As it turned out, the biggest enemy was nature. For one thing, Scots are not accustomed to the relentless heat and humidity of Central America. On top of that, oppressive insect infestation, disease, and relentless flooding robbed the settlers of their optimism and started to take a toll on their numbers. Insects, climate, flooding and disease demoralised the settlers. It didn’t help matters when the English government forbade its American and Caribbean colonies from aiding the Scottish endeavor. Among those who might be willing to trade with the colonists, even more failure abounded. The Scots attempted to entice local tribes with the thick woolen fabrics for which Scotland has become famous. Unfortunately, few had much interest in such material in the hot and humid climate.
Ominous reports started to make their way back to increasingly-worried investors, but it was too late to stop two more expeditions to fortify New Caledonia. The first of these brought 300 colonists, and the second one arrived with 1,000. When the new settlers arrived, they did not see what they expected. Instead of a vibrant new start to the Scottish Empire, they found an abandoned, overgrown settlement. Of the original 1,300 settlers, 400 died at New Caledonia. The rest abandoned the colony for Jamaica and the American colonies. Many of these refugees died during their retreat.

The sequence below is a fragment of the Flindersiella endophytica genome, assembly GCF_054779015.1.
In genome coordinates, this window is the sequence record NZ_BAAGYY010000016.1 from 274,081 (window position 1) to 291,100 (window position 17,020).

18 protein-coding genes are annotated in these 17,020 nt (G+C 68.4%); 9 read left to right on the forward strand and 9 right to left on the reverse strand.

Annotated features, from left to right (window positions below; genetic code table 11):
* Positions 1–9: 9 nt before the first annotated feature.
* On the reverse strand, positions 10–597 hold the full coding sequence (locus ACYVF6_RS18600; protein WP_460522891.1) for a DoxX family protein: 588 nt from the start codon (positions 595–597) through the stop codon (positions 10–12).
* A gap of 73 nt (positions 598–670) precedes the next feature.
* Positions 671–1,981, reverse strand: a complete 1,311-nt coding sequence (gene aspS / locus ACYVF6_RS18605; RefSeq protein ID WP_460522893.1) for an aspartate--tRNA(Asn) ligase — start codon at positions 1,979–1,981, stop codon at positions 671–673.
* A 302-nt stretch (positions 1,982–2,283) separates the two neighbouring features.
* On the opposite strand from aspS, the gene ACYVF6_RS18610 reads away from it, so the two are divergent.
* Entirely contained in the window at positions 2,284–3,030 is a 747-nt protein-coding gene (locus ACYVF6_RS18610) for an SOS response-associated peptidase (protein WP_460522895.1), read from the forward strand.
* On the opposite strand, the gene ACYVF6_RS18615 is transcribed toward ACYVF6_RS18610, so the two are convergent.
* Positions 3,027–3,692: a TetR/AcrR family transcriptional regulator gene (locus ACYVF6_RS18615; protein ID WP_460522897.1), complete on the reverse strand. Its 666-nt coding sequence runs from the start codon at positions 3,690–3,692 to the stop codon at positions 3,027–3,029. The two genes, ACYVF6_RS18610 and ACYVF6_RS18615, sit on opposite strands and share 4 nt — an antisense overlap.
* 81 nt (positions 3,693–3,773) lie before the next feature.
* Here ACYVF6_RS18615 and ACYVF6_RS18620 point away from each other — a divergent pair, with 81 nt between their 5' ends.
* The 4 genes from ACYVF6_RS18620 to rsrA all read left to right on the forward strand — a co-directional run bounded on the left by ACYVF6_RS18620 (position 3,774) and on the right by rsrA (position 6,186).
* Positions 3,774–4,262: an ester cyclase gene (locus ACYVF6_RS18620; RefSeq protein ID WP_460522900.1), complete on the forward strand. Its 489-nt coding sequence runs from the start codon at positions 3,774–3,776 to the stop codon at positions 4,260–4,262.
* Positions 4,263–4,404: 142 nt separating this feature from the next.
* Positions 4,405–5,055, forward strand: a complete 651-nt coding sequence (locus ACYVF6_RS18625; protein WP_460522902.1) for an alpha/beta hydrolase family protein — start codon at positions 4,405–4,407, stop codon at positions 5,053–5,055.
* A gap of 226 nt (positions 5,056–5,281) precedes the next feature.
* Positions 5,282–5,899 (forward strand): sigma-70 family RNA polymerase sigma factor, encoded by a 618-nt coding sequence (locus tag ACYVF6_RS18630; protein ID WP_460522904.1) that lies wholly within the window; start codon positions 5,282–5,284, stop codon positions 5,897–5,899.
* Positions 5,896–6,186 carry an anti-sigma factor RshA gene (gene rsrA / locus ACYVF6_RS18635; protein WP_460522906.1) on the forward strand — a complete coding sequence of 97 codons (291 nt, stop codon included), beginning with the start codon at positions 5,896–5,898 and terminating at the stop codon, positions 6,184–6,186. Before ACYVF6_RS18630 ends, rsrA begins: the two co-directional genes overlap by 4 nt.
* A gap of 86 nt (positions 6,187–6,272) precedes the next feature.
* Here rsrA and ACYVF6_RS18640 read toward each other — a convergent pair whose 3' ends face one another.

Faced with this dismal development, most of the colonial reinforcements gave up and left. Five hundred brave Scots remained, determined to complete what their predecessors started. They rebuilt the fort and managed to repel a Spanish raiding party. Before they could get much more than a foothold on the colony, however, nature again commenced its relentless attack. By the time the Spanish returned in 1700, the few remaining settlers surrendered without even trying to put up a fight.
The curtain fell for the final time on New Caledonia. The cost was far greater than the loss of a colony. The death rate among the colonists was a whopping 71%. Having sunk between one-fifth and one-quarter of the kingdom’s GDP into the Darien Scheme, thousands of Scottish investors were wiped out financially.
What had started as an effort to increase the size and power of the kingdoms of Scotland had the exact opposite effect. Seven years after the demise of New Caledonia, Scotland accepted the terms of the 1707 Act of Union with England. The part of the deal that enticed Scotland to give up its hard-earned independence was Article 15 of the Act that guaranteed to repay all investors of the Darien Scheme, with 42% interest.
The choice was continuing independence or indemnification for bad investments. Those who wanted their money back carried the day, officially putting an end to all dreams for a great and glorious Scottish Empire.